While many progressives and liberals may disagree with many of his political positions, there is no doubt that George Will is one of the most erudite writers when it comes to the use of literary prose and metaphors among all the political and baseball commentators of the last three decades.

Will is unusual for a conservative commentator. He is a genuine intellectual, he has been married twice, has an adult son with Down’s syndrome, is exceptionally knowledgeable about baseball; his book Men at Work: the Craft of Baseball is a classic, and even so he is a diehard and lifelong Chicago Cub’s fan. He was a commentator for Ken Burns’ masterpiece documentary Baseball and was parodied for his use of high flying literary metaphors about baseball by Dana Carvey on Saturday Night Live. http://www.nbc.com/saturday-night-live/video/george-f-wills-sports-machine/n9910?snl=1

Last year Will, a lifelong Republican left the GOP due to the implosion of that party’s moral center after the nomination of Donald Trump. Since then he has been one of the most fearsome conservative commentators when it comes to criticizing President Trump, his policies, and his supporters, especially the block of Trump supporters known as Conservative Evangelicals.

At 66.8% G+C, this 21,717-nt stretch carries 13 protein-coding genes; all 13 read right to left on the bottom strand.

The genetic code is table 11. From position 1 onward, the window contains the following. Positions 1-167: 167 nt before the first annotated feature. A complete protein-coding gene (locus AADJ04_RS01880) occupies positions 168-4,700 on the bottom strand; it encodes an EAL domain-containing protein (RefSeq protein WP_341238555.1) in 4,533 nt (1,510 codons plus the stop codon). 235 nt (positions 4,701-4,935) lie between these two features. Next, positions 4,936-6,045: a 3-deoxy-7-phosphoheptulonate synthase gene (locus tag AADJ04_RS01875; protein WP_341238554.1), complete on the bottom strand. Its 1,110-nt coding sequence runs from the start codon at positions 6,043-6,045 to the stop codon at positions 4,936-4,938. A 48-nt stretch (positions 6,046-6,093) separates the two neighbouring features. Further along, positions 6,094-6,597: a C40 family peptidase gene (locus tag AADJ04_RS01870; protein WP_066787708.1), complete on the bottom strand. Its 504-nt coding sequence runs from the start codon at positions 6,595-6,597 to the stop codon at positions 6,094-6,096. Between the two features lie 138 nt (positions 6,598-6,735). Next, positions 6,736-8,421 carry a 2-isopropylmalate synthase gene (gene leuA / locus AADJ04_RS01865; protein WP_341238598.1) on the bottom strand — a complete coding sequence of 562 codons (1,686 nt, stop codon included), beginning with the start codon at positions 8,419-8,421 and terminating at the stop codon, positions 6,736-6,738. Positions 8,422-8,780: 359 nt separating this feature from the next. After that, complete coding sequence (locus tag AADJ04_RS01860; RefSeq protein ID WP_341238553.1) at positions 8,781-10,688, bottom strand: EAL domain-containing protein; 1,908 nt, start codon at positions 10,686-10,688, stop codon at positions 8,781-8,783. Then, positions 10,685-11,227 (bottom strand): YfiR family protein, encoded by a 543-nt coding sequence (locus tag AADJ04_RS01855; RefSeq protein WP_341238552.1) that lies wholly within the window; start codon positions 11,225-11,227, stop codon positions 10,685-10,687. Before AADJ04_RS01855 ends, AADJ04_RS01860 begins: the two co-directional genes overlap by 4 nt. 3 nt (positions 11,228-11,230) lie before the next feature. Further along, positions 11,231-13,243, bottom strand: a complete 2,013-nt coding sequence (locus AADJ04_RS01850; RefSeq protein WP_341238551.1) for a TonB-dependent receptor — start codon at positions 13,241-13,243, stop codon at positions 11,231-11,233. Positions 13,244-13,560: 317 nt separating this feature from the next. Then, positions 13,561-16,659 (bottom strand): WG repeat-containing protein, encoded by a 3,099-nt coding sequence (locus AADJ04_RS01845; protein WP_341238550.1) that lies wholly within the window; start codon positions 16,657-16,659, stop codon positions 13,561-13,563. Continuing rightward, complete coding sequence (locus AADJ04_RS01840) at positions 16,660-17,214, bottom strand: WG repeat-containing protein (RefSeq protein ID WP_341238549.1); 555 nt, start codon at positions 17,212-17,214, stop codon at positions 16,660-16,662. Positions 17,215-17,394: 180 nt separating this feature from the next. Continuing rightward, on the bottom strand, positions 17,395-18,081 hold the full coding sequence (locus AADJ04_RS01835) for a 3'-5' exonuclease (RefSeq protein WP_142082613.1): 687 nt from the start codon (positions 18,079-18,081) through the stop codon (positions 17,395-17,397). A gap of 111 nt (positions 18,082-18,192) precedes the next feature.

Today in the wake of Roy Moore’s defeat in Alabama the master of conservative prose sliced and diced Moore, Trump, and the Conservative Evangelical supporters like a pathologist slicing up the rotted brain of a football player with CTE during an autopsy. In an op-Ed in the Washington Post which you can read at the link https://www.washingtonpost.com/opinions/trumps-moore-endorsement-sunk-the-presidency-to-unplumbed-depths/2017/12/13/3c245482-e036-11e7-bbd0-9dfb2e37492a_story.html Will used his unmatched prose to expose the moral, ethical, and political bankruptcy of Trump, Moore, and their ardent Conservative Evangelical supporters.